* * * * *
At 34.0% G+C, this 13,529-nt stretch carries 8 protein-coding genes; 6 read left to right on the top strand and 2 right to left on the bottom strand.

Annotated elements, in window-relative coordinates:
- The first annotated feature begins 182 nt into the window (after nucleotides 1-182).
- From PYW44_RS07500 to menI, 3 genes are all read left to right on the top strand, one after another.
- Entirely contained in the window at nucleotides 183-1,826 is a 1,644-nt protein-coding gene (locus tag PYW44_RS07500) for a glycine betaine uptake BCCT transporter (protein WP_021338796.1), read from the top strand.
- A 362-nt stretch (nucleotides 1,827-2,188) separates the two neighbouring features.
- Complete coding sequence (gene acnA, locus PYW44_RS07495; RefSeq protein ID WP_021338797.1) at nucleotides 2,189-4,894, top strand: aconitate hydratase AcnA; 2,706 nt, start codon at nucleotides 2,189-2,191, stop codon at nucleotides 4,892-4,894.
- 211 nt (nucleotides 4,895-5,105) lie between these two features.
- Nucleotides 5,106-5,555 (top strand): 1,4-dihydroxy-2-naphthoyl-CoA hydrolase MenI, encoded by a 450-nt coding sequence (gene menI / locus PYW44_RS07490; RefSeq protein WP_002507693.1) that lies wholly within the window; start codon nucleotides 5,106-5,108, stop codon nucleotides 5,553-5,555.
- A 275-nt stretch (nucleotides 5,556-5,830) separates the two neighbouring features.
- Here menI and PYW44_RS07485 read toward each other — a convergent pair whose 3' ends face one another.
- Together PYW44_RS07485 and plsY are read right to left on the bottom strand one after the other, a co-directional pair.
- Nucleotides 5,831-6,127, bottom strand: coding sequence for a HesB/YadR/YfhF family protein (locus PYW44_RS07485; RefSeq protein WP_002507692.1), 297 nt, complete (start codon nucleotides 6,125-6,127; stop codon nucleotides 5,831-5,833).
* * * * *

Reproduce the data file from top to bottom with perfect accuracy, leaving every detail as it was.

At 34.0% G+C, this 13,529-nt stretch carries 8 protein-coding genes; 6 read left to right on the top strand and 2 right to left on the bottom strand.

Annotated elements, in window-relative coordinates:
- The first annotated feature begins 182 nt into the window (after nucleotides 1-182).
- From PYW44_RS07500 to menI, 3 genes are all read left to right on the top strand, one after another.
- Entirely contained in the window at nucleotides 183-1,826 is a 1,644-nt protein-coding gene (locus tag PYW44_RS07500) for a glycine betaine uptake BCCT transporter (protein WP_021338796.1), read from the top strand.
- A 362-nt stretch (nucleotides 1,827-2,188) separates the two neighbouring features.
- Complete coding sequence (gene acnA, locus PYW44_RS07495; RefSeq protein ID WP_021338797.1) at nucleotides 2,189-4,894, top strand: aconitate hydratase AcnA; 2,706 nt, start codon at nucleotides 2,189-2,191, stop codon at nucleotides 4,892-4,894.
- 211 nt (nucleotides 4,895-5,105) lie between these two features.
- Nucleotides 5,106-5,555 (top strand): 1,4-dihydroxy-2-naphthoyl-CoA hydrolase MenI, encoded by a 450-nt coding sequence (gene menI / locus PYW44_RS07490; RefSeq protein WP_002507693.1) that lies wholly within the window; start codon nucleotides 5,106-5,108, stop codon nucleotides 5,553-5,555.
- A 275-nt stretch (nucleotides 5,556-5,830) separates the two neighbouring features.
- Here menI and PYW44_RS07485 read toward each other — a convergent pair whose 3' ends face one another.
- Together PYW44_RS07485 and plsY are read right to left on the bottom strand one after the other, a co-directional pair.
- Nucleotides 5,831-6,127, bottom strand: coding sequence for a HesB/YadR/YfhF family protein (locus PYW44_RS07485; RefSeq protein WP_002507692.1), 297 nt, complete (start codon nucleotides 6,125-6,127; stop codon nucleotides 5,831-5,833).